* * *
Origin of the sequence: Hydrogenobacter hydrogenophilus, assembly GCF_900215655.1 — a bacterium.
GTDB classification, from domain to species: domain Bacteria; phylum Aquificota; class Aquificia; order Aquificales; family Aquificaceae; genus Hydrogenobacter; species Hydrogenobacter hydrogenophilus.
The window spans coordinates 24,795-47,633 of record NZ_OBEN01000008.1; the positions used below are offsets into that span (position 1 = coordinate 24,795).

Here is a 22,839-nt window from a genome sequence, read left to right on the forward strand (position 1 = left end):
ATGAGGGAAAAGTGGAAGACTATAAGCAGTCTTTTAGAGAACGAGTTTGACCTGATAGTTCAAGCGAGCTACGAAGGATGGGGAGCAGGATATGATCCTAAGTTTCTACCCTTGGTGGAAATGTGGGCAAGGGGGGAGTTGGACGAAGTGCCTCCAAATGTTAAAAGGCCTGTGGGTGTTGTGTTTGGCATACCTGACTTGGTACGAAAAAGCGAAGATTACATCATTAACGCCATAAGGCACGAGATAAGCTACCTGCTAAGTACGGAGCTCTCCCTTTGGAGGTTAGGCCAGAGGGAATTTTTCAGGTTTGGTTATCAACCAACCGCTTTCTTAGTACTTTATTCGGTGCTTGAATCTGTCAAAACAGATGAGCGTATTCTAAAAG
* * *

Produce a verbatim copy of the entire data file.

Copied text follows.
Origin of the sequence: Hydrogenobacter hydrogenophilus, assembly GCF_900215655.1 — a bacterium.
GTDB classification, from domain to species: domain Bacteria; phylum Aquificota; class Aquificia; order Aquificales; family Aquificaceae; genus Hydrogenobacter; species Hydrogenobacter hydrogenophilus.
The window spans coordinates 24,795-47,633 of record NZ_OBEN01000008.1; the positions used below are offsets into that span (position 1 = coordinate 24,795).

Here is a 22,839-nt window from a genome sequence, read left to right on the forward strand (position 1 = left end):
ATGAGGGAAAAGTGGAAGACTATAAGCAGTCTTTTAGAGAACGAGTTTGACCTGATAGTTCAAGCGAGCTACGAAGGATGGGGAGCAGGATATGATCCTAAGTTTCTACCCTTGGTGGAAATGTGGGCAAGGGGGGAGTTGGACGAAGTGCCTCCAAATGTTAAAAGGCCTGTGGGTGTTGTGTTTGGCATACCTGACTTGGTACGAAAAAGCGAAGATTACATCATTAACGCCATAAGGCACGAGATAAGCTACCTGCTAAGTACGGAGCTCTCCCTTTGGAGGTTAGGCCAGAGGGAATTTTTCAGGTTTGGTTATCAACCAACCGCTTTCTTAGTACTTTATTCGGTGCTTGAATCTGTCAAAACAGATGAGCGTATTCTAAAAG